Posts Tagged With: racial and gender bias


During my visit to the Archives Wednesday, Deputy Patty Stinson gave several of us a personal “tour” of the murals she painted for the Office of Emergency Services, a public building at Santa Rita The subject of the murals came from historical pictures and history of the department.

IMG_2740 (Copy)Above is the earliest history and is done in a sepia tone, as old pictures were in those days. Some highlights: Center left, Sheriff Henry Morse road horseback from Sunol to Los Angeles in pursuit of Joaquin Murrieta. Above his head is a little Adobe that is still part of Komandorski Village in Pleasanton. It served as the first courthouse and jail. Under the horses hooves is another building built as a courthouse and beside it a bigger  courthouse with a prisoner hanging in the doorway, the punishment for major crimes of the day. Behind the steam engine is the first Patrol Car and below right is the first Patty wagon. Follow the road above to officers in brown gear. Complaints that the cops looked too much like telegraph delivery men made them change to navy-blue uniforms. To the left, a mad Chinaman threw a bomb that killed six officers. Patty put a lot of thought and work into these murals. She segued this one with a slight color change, on the right, to the next mural.

IMG_2741 (Copy)This mural is in black and white. Above left corner depicts the first Prison Farm in the State, nestled in the hillside near what is now Highland Hospital. The woman seated above the Greystone Sign is Firth Band, a cattle rustler. Around the coffee table the story was the detectives interrogating her insisted she couldn’t lift a huge steer into a truck, she must have had help. She stood 6 feet, 2″ tall. When she had had enough of the badgering, before he could blink and eye, she grabbed hefty Detective Welch, one hand around the shoulder, one under the crotch,  and lifted him into the air with ease. I asked Welch if it was a true story. He told me exactly how she grabbed him. Top center, an officer beaming a light down into the compound where inmates lived in barracks. To his right, Ramona Hoffman, a female deputy operating what is now an ancient comptometer.  The Russell City Country Club? Russell City was actually the county dump where people, mostly African Americans who couldn’t get decent housing, built their own. Wooden shacks and even some cardboard shacks, and eventually some little houses, a hall and a market. None built with permits. Famous black musicians would come to the Bay Area and play to sell out crowds and then do free concerts for their brethren at the Russell City Country Club. Below right is Captain Minna Ralph. She was chosen to be the first female deputy sheriff, though a number of female matrons did police services at the jails before her. When the Civil Service Exam for Sergeant came up, the exam board forgot to post that the exam was open to men only. Minna took the exam and passed. There was an outcry against a female “stealing” a position, but she got the rank. It opened up doors for other female deputies. She later became a Lieutenant and Captain, all “firsts” as well. On the right of the mural is a touch of color as it segues to the next one.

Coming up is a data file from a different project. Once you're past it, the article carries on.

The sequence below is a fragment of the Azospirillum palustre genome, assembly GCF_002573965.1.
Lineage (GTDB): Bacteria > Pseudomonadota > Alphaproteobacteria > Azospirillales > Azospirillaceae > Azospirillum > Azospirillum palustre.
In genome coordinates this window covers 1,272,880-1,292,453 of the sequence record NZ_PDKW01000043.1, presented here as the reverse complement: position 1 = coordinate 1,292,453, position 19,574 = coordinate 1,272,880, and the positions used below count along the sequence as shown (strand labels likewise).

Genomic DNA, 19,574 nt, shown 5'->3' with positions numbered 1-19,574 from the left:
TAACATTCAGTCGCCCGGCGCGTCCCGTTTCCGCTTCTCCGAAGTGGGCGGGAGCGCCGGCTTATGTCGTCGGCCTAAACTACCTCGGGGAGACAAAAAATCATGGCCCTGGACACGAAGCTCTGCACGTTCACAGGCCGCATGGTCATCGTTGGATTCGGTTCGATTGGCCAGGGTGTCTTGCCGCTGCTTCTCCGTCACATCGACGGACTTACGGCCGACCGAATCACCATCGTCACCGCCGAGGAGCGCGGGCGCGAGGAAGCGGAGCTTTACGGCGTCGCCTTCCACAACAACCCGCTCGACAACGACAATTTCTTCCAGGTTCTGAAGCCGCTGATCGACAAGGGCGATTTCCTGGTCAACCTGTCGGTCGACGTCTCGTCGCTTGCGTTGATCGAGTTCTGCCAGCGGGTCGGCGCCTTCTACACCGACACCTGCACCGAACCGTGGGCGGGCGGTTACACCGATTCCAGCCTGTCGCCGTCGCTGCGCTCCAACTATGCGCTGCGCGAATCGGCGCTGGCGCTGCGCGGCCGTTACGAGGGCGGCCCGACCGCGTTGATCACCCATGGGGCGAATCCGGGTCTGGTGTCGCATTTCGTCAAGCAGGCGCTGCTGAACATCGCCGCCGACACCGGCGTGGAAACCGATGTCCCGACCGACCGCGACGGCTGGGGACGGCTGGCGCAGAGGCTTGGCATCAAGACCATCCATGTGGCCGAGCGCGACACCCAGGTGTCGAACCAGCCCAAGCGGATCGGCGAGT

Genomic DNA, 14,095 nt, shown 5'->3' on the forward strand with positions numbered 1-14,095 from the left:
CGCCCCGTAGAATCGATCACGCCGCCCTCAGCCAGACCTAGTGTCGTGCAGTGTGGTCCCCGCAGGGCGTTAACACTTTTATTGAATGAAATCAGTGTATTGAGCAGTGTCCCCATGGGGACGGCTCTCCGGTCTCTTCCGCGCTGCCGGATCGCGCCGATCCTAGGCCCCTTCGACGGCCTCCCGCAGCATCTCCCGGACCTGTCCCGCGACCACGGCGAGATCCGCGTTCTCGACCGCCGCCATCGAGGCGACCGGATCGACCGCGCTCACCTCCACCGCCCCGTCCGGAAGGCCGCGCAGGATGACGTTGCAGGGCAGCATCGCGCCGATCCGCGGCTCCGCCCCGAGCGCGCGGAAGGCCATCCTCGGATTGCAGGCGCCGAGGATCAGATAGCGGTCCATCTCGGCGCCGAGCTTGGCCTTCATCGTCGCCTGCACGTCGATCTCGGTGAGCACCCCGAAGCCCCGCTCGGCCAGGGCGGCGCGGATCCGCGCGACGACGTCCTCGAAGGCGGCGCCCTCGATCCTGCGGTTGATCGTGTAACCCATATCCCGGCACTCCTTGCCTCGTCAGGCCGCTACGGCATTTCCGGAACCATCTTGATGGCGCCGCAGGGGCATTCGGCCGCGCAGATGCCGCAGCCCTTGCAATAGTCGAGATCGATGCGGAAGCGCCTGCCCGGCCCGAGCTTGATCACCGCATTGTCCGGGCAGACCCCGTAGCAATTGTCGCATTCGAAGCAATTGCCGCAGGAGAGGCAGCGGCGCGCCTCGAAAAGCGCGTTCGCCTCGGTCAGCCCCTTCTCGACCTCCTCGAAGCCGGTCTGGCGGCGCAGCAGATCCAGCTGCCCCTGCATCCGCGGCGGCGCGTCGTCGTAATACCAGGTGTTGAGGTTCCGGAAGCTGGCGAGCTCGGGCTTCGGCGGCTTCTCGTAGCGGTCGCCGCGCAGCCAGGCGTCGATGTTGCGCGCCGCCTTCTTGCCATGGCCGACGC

IMG_2743 (Copy)  Top left, female deputies new uniforms are designed like stewardesses. One deputy commented can you imagine us trying to run in those skirts? Females were only allowed in the jail then. Captain Ralph fought for positions in transportation and juvenile. Change came slowly but they eventually got into patrol cars with great success and you see them left center firing pistols on the range. Top center is Spade Cooley, a man in jail for murdering his wife. He was a famous musician. Twelve deputies were indicted after the street wars in Berkeley depicted to his left. The deputies were raising funds for their own defense and Deputies Baugh, Matzek and Saper asked for permission to get Spade Cooley out of jail for a weekend for two concerts. They housed him, guarded him and bought him a belt buckle and a pair of boots at his request. Cooley’s friends came up from as far away as Texas to hear him play. One famous western movie star rolled into Oakland with great big steer horns on his fur-lined Cadillac. Cooley did one concert and in the middle of the second one, died on stage of a heart attack. Who can forget the case of the 26 school children kidnapped from Chowchilla and buried underground in Livermore?  The Sheriff still has a posse, for parade purposes only, bottom right. And, a dual picture of Martin Luther King and Joan Baez. The Santa Rita jail was the only prison King visited. He came because Joan Baez was imprisoned when she protested in song and in person on the streets of Berkeley.

Alameda County Jail reflects the times as it played its part in the historic changes of society. We can’t let history get thrown away. Our archives preserves it for posterity.




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